So many parents have complained that school meal portions are too meager—and that their children are hungry and tired by the end of the school day—that Congress is beginning to pay attention.
That’s one of several developments that are keeping policymakers busy more than two years after passage of the Healthy, Hunger-Free Kids Act, said Lucy Gettman, NSBA’s director of federal programs.
Speaking at a Saturday briefing to NSBA’s Council of Urban Boards of Education (CUBE) in Washington, D.C., Gettman told urban education leaders that the new federal rules on school meals that went into effect this year caused “quite a buzz.”
Although some expected the biggest complaint would center on inadequate financial support for new and costly mandates, Gettman said the most notable criticism has focused on the size of federally reimbursable school meals as mandated by the U.S. Department of Agriculture (USDA).
Designed as a tool to combat the nation’s childhood obesity problem, the strict calorie limits on meals has prompted tens of thousands of letters and phone calls to members of Congress.
“Parents, students, and other citizens were giving their members of Congress an earful,” Gettman said, noting that one online music video mocking the meal rules has gotten more than 1 million viewers.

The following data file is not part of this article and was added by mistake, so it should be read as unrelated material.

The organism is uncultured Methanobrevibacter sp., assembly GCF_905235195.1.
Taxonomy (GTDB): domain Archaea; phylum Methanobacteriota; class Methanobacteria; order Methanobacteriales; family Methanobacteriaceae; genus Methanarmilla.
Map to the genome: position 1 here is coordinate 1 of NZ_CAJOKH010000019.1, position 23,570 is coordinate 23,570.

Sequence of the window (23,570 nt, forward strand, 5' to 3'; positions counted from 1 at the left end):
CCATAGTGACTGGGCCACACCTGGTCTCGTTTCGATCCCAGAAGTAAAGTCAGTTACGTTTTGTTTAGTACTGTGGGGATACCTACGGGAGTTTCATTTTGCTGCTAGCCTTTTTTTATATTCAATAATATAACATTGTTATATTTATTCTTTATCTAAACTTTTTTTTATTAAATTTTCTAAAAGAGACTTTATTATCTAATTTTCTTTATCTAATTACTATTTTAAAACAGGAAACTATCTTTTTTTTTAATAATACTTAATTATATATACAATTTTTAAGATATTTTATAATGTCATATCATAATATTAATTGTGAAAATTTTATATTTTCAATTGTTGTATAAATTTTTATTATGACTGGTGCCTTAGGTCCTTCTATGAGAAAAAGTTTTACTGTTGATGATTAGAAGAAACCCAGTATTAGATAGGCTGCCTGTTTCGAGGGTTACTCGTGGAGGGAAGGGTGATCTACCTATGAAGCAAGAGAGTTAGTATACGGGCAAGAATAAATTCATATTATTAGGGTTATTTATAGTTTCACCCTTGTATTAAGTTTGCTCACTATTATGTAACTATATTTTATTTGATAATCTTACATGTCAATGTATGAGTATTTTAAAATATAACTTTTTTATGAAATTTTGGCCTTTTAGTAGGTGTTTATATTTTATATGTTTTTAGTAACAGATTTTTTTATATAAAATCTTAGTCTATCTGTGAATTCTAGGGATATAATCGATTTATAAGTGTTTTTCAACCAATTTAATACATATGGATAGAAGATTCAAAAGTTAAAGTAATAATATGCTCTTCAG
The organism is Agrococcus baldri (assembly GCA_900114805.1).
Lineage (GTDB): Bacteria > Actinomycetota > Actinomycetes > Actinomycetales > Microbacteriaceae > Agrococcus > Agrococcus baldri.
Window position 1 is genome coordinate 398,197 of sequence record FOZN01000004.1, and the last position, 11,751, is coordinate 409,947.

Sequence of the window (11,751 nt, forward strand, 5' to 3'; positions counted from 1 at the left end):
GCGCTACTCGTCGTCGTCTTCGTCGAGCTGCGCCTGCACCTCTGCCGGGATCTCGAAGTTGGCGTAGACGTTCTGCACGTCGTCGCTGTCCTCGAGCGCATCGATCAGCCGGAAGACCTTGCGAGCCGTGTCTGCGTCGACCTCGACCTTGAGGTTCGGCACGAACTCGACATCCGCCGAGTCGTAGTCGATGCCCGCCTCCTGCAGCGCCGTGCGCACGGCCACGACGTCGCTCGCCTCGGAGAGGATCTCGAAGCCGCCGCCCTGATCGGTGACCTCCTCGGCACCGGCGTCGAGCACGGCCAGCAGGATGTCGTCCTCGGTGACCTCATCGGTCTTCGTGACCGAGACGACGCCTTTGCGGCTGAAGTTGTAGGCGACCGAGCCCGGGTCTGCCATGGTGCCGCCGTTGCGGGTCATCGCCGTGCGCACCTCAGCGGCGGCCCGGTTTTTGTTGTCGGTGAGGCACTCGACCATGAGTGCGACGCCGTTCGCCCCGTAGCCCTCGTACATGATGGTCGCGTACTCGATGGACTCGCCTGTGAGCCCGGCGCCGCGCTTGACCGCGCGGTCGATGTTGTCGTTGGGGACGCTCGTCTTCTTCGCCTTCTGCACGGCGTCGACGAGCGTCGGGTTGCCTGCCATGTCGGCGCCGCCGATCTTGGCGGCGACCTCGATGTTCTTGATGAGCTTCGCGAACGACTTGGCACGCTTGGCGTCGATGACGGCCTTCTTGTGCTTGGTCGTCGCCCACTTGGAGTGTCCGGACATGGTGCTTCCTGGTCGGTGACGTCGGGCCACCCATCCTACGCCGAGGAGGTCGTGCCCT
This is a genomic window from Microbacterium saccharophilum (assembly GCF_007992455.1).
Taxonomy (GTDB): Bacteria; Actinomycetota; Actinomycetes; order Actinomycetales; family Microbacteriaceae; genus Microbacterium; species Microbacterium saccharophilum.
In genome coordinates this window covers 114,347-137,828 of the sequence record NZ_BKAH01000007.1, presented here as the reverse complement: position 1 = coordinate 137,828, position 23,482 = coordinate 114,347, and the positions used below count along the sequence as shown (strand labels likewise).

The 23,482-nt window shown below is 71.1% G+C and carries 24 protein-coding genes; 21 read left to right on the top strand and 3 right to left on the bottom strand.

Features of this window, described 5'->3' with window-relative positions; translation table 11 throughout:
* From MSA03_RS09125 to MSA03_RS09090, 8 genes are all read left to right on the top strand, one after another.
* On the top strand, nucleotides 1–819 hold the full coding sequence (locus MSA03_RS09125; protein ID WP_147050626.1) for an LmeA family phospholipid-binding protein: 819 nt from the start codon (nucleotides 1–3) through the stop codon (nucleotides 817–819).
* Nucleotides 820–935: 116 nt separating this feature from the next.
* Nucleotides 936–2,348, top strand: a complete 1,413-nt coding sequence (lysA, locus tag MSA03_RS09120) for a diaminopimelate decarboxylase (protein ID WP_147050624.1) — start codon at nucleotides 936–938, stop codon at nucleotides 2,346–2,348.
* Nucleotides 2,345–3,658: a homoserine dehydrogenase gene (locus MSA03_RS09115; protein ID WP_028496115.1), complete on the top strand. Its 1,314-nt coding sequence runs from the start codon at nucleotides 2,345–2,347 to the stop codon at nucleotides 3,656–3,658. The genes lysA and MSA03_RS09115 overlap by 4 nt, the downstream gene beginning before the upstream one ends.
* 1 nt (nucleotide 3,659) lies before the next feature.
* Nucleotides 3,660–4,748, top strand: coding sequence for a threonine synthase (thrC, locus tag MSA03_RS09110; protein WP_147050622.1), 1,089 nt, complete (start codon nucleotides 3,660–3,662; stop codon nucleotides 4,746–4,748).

The protests prompted the House Committee on Education and Workforce to send a letter asking the U.S. Government Accounting Office to look into the impact of the new law and the USDA rules.
In the letter were a “pretty thorough list of questions, and I think it will really be helpful to Congress once they get a report back,” Gettman said. “It can guide Congress on future policy.”
The public outcry already has prompted the USDA to grant schools some relief in meeting federal guidelines, she added, “but the relief is only temporary” as that the rules were waived only for the rest of this school year.
Another issue still unresolved is what federal standards will exist for “competitive foods”—food sold in vending machines or at concession stands at school athletic events, Gettman said. Those rules—which USDA has yet to release in draft form—could affect the revenue that schools use to support athletic, food-service, and other programs.
School policymakers also are waiting for draft rules concerning the training and certification of food-service personnel.
USDA has indicated it’s going to do “everything in its power so that these standards won’t be costly,” Gettman said. “But the proof is in the pudding.”